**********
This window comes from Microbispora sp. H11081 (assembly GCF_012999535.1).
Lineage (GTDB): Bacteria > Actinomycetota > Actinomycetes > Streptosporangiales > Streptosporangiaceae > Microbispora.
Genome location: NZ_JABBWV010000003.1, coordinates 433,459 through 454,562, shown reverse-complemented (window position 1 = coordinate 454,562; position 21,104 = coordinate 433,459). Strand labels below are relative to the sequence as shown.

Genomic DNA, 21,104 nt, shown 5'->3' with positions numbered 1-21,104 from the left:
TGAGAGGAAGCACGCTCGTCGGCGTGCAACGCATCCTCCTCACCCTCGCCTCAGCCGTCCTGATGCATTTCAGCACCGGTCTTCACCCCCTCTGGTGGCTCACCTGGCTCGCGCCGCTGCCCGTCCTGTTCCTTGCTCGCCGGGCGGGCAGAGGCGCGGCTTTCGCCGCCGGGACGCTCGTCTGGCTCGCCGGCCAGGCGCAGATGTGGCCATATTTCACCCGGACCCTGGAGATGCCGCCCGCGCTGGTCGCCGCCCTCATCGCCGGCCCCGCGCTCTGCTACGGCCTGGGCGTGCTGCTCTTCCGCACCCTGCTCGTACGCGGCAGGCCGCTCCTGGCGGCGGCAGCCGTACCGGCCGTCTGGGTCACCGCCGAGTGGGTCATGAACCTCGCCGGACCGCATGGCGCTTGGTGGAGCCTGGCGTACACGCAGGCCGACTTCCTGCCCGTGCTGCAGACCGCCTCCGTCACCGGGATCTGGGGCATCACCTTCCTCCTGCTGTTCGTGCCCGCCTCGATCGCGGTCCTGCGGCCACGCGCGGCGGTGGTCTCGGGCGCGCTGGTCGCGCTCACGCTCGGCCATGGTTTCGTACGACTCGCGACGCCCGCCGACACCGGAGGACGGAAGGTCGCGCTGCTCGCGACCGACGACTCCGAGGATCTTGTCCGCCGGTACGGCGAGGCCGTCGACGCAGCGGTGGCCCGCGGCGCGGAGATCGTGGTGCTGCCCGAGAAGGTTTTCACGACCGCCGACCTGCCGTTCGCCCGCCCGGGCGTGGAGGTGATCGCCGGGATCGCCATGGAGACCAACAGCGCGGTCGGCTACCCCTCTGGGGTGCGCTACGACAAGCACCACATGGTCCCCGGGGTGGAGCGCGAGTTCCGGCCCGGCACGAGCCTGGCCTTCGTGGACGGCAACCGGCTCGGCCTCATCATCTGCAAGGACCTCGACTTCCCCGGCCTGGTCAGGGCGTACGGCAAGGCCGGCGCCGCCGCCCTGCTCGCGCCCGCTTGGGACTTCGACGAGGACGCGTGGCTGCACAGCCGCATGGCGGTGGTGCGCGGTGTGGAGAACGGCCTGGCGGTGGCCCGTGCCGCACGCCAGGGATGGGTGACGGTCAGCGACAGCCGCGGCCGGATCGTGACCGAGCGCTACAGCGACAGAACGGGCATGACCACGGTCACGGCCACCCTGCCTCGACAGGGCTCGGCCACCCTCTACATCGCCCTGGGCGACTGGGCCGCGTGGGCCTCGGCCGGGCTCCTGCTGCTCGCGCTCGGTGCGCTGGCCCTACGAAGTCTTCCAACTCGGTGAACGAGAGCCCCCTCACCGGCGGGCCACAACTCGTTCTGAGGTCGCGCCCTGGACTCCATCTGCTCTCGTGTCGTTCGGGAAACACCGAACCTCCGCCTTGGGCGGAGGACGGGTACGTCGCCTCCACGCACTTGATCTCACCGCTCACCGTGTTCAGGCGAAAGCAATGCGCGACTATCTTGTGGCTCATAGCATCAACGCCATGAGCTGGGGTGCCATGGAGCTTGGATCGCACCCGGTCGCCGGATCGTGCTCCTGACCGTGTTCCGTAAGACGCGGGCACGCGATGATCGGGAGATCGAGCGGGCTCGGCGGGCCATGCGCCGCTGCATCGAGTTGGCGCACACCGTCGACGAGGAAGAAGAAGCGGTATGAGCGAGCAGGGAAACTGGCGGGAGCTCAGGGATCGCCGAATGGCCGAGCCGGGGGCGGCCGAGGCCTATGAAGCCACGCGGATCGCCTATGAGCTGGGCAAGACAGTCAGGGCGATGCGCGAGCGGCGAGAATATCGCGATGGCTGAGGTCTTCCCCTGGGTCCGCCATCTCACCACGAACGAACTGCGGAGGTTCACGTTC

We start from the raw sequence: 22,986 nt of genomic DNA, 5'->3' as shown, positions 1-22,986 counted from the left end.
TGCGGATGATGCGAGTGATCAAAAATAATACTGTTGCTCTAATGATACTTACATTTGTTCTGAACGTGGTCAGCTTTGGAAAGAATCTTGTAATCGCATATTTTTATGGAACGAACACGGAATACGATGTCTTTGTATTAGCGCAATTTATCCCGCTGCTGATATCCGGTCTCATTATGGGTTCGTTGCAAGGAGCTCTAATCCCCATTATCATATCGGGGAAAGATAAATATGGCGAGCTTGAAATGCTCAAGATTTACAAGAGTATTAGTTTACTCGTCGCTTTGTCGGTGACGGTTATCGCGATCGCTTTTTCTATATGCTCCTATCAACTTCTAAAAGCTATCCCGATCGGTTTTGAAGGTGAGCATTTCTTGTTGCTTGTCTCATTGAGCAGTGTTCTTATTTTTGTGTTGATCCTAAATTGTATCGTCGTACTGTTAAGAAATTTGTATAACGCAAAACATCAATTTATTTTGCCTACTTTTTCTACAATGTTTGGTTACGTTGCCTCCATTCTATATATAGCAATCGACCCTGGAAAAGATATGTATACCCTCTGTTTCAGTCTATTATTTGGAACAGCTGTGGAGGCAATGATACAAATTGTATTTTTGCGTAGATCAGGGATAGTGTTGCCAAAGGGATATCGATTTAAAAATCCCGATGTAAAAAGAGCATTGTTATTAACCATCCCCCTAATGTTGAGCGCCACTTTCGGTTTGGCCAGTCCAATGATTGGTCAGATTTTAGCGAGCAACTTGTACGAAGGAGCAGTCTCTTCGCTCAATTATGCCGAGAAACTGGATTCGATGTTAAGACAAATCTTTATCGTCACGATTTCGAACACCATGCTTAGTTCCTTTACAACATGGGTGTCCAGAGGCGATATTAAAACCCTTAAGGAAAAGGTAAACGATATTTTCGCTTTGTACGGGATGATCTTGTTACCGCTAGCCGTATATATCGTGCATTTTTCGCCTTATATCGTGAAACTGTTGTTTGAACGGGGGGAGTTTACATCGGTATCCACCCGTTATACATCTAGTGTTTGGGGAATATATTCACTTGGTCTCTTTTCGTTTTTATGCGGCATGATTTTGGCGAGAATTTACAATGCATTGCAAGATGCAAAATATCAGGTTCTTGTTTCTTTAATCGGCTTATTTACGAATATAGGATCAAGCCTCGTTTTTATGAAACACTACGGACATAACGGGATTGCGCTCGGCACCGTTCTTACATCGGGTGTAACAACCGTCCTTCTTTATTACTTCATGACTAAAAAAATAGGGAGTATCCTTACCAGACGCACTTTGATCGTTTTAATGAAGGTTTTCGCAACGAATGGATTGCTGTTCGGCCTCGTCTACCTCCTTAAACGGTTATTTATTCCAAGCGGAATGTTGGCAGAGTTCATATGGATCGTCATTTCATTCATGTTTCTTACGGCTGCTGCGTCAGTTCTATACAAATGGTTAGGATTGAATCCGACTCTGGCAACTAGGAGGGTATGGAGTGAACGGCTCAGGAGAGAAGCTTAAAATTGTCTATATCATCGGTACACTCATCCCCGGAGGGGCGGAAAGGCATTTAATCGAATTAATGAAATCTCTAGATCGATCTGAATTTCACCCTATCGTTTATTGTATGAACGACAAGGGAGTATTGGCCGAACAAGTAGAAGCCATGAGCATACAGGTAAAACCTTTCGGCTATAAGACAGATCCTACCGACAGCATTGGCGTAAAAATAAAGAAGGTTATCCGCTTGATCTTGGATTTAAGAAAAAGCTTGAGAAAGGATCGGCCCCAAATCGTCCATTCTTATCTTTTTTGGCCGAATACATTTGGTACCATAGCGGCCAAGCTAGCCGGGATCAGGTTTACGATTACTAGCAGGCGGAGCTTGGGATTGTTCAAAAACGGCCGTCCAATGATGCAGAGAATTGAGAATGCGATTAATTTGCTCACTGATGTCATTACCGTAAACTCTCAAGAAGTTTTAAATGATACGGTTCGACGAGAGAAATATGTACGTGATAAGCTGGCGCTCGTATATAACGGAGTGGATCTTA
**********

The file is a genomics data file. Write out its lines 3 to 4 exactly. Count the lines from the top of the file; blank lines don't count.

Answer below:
Genome location: NZ_JABBWV010000003.1, coordinates 433,459 through 454,562, shown reverse-complemented (window position 1 = coordinate 454,562; position 21,104 = coordinate 433,459). Strand labels below are relative to the sequence as shown.

Genomic DNA, 21,104 nt, shown 5'->3' with positions numbered 1-21,104 from the left: